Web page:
Bob is over 50 years old. Bob ran the Spartathlon last year and finished in the top-15. His last 13 miles were faster than anyone else in the entire field. Last month, he ran 152 miles in a 24-hour race, finishing agonizingly-close to making the U.S. 24-hour team, battling at the World Championships next month in Belfast, Ireland (Bob was beat out for the last spot by a few hundred yards . . . think about that for a second...)
Bob's marathon PR is around 3 hours, which is WAY slow for someone who just about made a national team in running. And he's over 50 years old . . . while ultrarunning is certainly not a kid's sport, Bob is definitely not in the prime of his athletic career from a physical standpoint. So, how in the heck did he become a world-class runner -- and make no mistake about it, he's world-class -- and how in the world did the guy run 152 miles in 24 hours?? Training? Sure, that's a given with everyone at the top of the sport. Bob's main advantage, however, is his (very big) brain: while Bob may own a Ph.D. in artificial intelligence, he is the world's foremost expert on pacing strategies. He figures out his "forever pace" (i.e., the pace he can run all day long), and he never goes faster. Here is the graph of his pacing from his 24-hour race last month, a race he dubbed his "masterpiece":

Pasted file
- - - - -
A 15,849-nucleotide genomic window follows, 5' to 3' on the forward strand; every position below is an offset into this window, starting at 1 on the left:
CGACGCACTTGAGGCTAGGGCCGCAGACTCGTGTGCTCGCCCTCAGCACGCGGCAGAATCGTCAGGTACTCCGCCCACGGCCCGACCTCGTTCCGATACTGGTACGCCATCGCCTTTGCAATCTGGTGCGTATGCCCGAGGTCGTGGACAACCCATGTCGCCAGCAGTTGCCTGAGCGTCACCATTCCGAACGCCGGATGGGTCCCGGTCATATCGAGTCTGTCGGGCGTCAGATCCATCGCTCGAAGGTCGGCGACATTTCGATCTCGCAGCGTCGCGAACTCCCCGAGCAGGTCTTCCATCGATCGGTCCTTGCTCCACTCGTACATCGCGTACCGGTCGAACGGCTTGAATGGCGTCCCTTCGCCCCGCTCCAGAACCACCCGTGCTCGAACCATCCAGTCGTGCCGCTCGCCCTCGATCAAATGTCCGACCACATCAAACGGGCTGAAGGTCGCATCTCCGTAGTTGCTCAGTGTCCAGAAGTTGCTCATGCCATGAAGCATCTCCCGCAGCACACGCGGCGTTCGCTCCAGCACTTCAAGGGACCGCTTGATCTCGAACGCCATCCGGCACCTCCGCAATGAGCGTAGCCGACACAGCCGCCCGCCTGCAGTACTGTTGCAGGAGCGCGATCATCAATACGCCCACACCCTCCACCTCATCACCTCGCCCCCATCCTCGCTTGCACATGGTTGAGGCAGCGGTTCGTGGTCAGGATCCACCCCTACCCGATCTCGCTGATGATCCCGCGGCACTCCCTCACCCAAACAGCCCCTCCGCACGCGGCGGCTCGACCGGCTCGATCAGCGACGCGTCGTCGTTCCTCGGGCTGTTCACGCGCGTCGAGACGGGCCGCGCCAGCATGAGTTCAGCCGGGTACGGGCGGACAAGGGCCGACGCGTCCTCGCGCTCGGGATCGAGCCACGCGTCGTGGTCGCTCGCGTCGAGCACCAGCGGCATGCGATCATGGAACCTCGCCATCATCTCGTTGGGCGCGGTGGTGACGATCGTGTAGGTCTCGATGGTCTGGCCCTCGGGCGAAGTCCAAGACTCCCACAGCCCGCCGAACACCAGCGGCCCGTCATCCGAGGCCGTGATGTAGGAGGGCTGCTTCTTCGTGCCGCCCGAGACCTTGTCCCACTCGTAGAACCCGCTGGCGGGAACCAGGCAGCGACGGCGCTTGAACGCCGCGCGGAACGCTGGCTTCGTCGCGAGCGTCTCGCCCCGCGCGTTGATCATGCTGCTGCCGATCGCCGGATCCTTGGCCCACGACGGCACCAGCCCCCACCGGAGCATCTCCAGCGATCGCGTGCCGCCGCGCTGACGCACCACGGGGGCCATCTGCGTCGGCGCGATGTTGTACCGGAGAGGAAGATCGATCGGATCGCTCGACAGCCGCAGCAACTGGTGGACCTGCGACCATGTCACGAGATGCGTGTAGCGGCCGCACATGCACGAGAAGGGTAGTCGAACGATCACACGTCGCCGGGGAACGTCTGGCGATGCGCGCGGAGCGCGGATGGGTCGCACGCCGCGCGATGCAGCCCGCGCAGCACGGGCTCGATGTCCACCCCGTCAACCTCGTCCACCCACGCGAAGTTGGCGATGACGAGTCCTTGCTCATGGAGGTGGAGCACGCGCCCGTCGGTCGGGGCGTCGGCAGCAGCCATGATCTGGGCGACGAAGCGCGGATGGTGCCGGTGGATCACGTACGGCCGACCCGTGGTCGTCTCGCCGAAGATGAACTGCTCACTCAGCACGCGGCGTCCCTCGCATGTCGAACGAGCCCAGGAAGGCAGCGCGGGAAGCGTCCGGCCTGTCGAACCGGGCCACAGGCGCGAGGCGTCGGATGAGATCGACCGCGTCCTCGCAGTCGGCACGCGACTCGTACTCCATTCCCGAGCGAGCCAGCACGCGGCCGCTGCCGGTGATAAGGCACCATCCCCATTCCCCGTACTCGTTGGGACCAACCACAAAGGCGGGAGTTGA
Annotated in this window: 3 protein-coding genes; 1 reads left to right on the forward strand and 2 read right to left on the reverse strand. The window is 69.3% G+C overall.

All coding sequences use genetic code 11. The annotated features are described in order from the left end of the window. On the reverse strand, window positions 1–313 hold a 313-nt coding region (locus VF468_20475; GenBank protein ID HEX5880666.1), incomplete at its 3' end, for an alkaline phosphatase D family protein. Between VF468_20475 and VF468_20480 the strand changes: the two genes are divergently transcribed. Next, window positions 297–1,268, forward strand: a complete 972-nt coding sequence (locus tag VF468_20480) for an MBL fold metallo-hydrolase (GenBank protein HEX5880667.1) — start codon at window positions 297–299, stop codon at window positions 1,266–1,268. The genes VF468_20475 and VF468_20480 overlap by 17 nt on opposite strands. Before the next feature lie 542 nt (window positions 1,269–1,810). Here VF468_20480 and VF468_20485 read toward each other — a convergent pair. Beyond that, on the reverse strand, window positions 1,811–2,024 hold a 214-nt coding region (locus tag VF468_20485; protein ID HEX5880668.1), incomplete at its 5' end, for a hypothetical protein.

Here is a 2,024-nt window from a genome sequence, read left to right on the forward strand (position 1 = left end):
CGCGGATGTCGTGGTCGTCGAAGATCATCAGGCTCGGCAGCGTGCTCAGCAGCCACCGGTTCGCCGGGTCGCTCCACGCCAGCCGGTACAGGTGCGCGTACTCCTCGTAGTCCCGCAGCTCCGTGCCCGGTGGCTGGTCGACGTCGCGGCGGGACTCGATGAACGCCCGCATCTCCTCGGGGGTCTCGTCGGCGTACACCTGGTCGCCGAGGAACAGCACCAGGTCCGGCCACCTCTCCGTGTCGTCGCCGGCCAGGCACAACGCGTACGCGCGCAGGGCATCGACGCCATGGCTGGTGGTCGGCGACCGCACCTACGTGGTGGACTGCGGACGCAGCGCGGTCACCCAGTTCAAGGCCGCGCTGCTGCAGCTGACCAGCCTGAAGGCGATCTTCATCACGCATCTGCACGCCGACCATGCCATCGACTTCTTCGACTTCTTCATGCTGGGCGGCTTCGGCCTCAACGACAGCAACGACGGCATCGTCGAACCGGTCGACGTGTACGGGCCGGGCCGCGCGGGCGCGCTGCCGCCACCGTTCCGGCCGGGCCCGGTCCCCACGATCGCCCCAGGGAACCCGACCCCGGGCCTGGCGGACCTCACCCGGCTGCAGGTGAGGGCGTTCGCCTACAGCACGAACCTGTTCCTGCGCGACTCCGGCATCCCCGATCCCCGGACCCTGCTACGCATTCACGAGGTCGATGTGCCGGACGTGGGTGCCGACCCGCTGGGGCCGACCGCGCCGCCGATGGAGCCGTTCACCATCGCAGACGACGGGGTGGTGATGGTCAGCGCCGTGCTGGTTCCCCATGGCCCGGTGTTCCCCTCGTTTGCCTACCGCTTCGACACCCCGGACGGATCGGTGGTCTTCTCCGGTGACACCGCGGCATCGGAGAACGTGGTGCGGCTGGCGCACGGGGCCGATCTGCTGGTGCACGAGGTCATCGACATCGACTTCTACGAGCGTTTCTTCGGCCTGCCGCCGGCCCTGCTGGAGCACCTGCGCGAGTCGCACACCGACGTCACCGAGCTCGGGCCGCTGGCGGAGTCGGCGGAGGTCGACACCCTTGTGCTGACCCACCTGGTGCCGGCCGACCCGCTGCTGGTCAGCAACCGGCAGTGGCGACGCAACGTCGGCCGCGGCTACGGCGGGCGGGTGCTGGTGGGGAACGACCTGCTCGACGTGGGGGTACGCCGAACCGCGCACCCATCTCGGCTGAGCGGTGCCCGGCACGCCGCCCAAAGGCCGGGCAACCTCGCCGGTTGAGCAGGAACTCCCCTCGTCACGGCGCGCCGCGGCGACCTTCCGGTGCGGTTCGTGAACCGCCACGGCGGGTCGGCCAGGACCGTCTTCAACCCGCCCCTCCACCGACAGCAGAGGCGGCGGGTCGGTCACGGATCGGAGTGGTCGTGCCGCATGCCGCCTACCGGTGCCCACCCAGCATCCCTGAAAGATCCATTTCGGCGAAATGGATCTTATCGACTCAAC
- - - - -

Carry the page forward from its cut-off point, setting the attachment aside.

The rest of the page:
Seriously, in his race, each lap was a half-mile, and every third lap, he walked for one minute (that's why you see two dots at 4.5 and one dot at 5, repeated for a long time). Bob figured his "forever pace" was 9-min miles, so he never ran faster.
As an aside, if any of you want to pick my brain about what your forever pace is for the Keys, feel free to hit me up! I deeply love this sport and really like hearing from you guys :)
3. "Do not underestimate the powers of the emperor, or suffer your father's fate, you will..."
The heat down there is just different. I ran the Keys three years while living in Miami (i.e., 30 miles away from Key Largo). The heat/humidity is noticeably different even from Miami. "Sunny and 85" in Miami, or Jacksonville, or Austin, or wherever the heck you're from is not the same as "sunny and 85" in Marathon or Islamorada or Key West. The heat in the Keys is disgusting, it is all-encompassing, and it is unavoidable.
So what does this all mean for you? Again, don't think because the race is flat and on a road, you'll "crush it" and set the course on fire. Find that "forever" pace, and never, ever, evah deviate from it. You can thank me at the post-race party :)